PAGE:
What it’s like to be a neuroscientist
In the second of a series on what the lives of Stanford researchers actually look like, neuroscientist Miriam Goodman and four members of her lab talk about their paths to neuroscience, how they handle failures, and the hopes and joys that keep them coming back for more.
Like a lot of people, Joy Franco gets in to work around 8 a.m. and starts her day checking on her projects, making lists of things to do and getting down to work. But unlike most people, Franco’s work is worms. She is a graduate student in the lab of neuroscientist Miriam Goodman, a professor of molecular and cellular physiology and a member of the Wu Tsai Neurosciences Institute and Stanford Bio-X who studies the sense of touch in a tiny worm called C. elegans. Their goal is to better understand how the sense of touch works and why sometimes it doesn’t.
The work is enlightening, but often tedious. There are solutions to mix, experiments to run and worms to feed, a repetitive task that involves transferring worm food by pipette into hundreds of individual dishes. There is also the issue of failure – equipment breaks, reagents go bad or experiments produce results that make little sense.
Yet scientific work also brings its own special kinds of rewards. There is, for example, the hope that studying touch in worms will one day lead to treatments or therapies for people undergoing chemotherapy, which sometimes robs patients of their sense of touch. There is the pleasure that some get simply from making something, whether it’s a new piece of lab equipment or a scientific figure. And there is the unique if intermittent joy of discovering something new.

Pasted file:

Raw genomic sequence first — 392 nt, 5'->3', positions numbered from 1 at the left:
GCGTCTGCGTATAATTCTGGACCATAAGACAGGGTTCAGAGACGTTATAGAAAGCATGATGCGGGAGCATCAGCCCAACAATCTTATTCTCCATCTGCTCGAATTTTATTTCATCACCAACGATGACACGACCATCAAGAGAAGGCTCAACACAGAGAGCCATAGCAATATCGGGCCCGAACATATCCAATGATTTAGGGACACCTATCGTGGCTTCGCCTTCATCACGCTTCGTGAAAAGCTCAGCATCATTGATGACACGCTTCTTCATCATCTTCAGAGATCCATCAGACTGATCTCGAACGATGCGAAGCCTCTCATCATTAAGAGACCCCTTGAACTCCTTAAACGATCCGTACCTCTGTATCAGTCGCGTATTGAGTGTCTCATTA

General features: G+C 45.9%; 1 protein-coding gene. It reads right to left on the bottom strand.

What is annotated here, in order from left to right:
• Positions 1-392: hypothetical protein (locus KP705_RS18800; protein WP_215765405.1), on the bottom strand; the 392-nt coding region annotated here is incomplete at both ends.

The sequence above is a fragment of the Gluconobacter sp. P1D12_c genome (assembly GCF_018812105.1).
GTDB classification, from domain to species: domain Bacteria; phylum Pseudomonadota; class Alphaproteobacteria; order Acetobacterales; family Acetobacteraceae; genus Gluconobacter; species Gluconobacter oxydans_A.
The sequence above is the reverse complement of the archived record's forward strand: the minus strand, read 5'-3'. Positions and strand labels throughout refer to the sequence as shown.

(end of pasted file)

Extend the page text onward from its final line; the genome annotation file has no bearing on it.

Here, Franco, Goodman, postdoctoral fellows Dail Chapman and Alakananda Das and graduate student Adam Nekimken talk about what it’s like to be a neuroscientist, what keeps them motivated and what other paths they might have taken – or might still take.
Goodman first joined the Stanford faculty in 2002 and became chair of her department in 2017. She spoke about the joy of making, the necessity of failure and the particular kind of excitement that comes from scientific discovery.
“It’s that hope that your prediction will be correct and the openness to the possibility of seeing something you didn’t expect. Discoveries are literally intermittent reinforcement. Their timing is completely unpredictable.”
Franco is a third-year PhD student in the lab. In an audio story recorded for Stanford Medicine, she talks about the beauty of microscopic worms, how bikes got her into engineering and neuroscience, and the sometimes painful realities that drive her.
“I look at that and think, ‘Well, I have to do something in this world. I might as well help try to figure this out.’ And that is definitely wishful thinking, because it takes a lot of work from a lot of people, but it is what motivates me.”
Das is a postdoctoral fellow who joined Goodman’s lab in 2016. She spoke about the struggles of getting ideas to work, what keeps her going and the pleasure she finds in the sometimes repetitive work of laboratory science.
“There is a sense of accomplishment that you get when you finally get something. But the thing is, even with the ones that didn’t work out, we still learned something. It’s just not what we were expecting.”
Nekimken is a fourth-year mechanical engineering graduate student now finishing up his doctorate. He talked about using engineering to further neuroscience, his interest in industry work and the value of basic science research.
“I’m working on new devices for studying the worms. Those in themselves are not going to cure any diseases, but you have to keep in mind the bigger picture: Maybe someone will see that and have an idea that could end up helping people.”
Chapman is a postdoctoral fellow in Goodman’s lab. She spoke about what makes science fun, how to deal with boredom and how she went about telling Goodman that she wanted to pursue a career in teaching.
“When she asked what I saw myself doing, I totally let my guard down and let my passion for teaching come through, and it was a nerve-wracking moment. You would think that would be a problem. And instead, it wasn’t.”